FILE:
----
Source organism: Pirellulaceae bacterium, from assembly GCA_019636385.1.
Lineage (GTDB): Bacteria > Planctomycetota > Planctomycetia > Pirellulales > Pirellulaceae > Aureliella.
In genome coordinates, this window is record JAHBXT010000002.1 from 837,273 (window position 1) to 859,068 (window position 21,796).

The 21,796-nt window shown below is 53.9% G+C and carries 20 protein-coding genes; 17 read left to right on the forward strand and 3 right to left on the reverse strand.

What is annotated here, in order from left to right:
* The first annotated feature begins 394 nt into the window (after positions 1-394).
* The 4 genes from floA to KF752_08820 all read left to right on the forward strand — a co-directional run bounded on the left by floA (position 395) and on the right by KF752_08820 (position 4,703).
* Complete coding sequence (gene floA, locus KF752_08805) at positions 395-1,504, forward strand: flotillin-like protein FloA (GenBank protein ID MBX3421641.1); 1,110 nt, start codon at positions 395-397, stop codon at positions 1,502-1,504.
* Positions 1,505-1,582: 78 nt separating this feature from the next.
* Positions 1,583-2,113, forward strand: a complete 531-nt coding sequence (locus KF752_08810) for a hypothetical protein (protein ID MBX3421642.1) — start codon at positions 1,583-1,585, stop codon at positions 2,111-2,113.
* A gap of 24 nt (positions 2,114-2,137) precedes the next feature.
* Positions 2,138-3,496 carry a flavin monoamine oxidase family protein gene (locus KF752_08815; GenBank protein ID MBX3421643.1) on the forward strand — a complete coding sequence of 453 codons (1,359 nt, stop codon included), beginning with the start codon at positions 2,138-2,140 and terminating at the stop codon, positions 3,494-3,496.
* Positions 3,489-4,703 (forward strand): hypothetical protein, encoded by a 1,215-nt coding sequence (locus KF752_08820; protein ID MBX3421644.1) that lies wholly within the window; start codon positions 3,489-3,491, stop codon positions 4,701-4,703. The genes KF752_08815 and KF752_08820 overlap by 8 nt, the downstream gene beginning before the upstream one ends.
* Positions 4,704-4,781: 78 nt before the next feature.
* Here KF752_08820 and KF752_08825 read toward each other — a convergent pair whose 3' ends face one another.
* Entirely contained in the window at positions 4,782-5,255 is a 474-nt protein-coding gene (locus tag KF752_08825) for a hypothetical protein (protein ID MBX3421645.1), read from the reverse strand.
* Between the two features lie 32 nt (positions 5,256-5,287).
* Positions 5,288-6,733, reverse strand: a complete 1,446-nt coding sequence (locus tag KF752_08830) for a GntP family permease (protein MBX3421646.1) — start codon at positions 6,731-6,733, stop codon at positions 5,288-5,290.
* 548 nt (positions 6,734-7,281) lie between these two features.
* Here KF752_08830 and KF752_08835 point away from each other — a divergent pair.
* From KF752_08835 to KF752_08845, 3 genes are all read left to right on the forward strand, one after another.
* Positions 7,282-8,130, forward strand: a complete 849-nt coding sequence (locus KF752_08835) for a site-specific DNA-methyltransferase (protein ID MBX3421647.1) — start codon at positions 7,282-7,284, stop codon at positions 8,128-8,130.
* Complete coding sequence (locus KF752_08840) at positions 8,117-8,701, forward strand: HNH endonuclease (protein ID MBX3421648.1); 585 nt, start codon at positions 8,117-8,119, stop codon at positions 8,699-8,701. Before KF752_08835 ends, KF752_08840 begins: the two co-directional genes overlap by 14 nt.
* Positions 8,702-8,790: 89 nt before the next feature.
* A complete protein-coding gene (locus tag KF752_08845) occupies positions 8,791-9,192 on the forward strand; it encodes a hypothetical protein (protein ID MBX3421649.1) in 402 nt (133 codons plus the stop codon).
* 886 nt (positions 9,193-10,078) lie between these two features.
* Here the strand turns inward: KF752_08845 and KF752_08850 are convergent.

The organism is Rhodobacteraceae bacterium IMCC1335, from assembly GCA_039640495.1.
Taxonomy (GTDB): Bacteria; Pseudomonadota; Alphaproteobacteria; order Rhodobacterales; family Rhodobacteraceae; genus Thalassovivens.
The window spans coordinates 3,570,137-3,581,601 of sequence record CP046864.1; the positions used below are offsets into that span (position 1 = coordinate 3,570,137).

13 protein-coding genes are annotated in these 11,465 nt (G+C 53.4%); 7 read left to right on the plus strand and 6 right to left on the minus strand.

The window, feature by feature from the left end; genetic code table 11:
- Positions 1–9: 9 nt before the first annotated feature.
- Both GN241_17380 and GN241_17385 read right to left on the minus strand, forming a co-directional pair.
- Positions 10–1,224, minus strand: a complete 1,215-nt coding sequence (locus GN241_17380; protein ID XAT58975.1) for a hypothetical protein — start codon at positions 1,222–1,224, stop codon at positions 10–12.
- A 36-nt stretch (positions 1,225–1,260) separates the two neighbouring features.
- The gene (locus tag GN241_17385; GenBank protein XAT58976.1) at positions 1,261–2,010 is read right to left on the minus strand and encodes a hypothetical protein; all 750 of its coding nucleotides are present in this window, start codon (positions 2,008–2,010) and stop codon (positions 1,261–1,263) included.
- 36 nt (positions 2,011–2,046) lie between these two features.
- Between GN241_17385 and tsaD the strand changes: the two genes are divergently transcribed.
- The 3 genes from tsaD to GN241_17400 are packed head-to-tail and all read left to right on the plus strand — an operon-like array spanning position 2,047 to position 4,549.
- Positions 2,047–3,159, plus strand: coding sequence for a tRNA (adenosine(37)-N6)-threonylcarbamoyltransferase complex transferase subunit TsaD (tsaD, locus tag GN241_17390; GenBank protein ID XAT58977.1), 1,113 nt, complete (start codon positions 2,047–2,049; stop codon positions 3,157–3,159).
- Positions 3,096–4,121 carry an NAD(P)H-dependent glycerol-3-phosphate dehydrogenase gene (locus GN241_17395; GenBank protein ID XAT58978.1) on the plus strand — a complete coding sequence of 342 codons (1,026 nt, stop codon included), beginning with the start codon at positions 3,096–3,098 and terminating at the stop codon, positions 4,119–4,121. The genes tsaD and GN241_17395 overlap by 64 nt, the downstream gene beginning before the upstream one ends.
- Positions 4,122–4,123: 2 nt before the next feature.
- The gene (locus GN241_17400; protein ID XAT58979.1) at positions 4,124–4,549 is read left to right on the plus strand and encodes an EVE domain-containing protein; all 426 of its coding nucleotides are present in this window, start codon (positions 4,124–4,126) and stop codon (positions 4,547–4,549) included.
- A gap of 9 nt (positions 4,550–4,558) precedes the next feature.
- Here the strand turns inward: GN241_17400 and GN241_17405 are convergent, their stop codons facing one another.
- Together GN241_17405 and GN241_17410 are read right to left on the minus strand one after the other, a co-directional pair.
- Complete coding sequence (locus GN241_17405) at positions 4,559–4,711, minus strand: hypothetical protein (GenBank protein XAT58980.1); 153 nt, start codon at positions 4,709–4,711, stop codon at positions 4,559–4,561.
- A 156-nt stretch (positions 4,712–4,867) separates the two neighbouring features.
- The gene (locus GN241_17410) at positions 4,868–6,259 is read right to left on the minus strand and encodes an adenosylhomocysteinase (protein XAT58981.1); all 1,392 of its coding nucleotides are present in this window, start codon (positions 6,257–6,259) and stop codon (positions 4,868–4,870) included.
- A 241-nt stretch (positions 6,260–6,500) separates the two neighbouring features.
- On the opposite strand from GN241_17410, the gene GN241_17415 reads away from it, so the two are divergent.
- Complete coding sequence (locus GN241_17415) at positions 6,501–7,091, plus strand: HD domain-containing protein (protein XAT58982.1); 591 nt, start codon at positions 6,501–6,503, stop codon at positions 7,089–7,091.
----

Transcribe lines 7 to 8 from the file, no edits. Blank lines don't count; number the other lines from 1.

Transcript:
* The 4 genes from floA to KF752_08820 all read left to right on the forward strand — a co-directional run bounded on the left by floA (position 395) and on the right by KF752_08820 (position 4,703).
* Complete coding sequence (gene floA, locus KF752_08805) at positions 395-1,504, forward strand: flotillin-like protein FloA (GenBank protein ID MBX3421641.1); 1,110 nt, start codon at positions 395-397, stop codon at positions 1,502-1,504.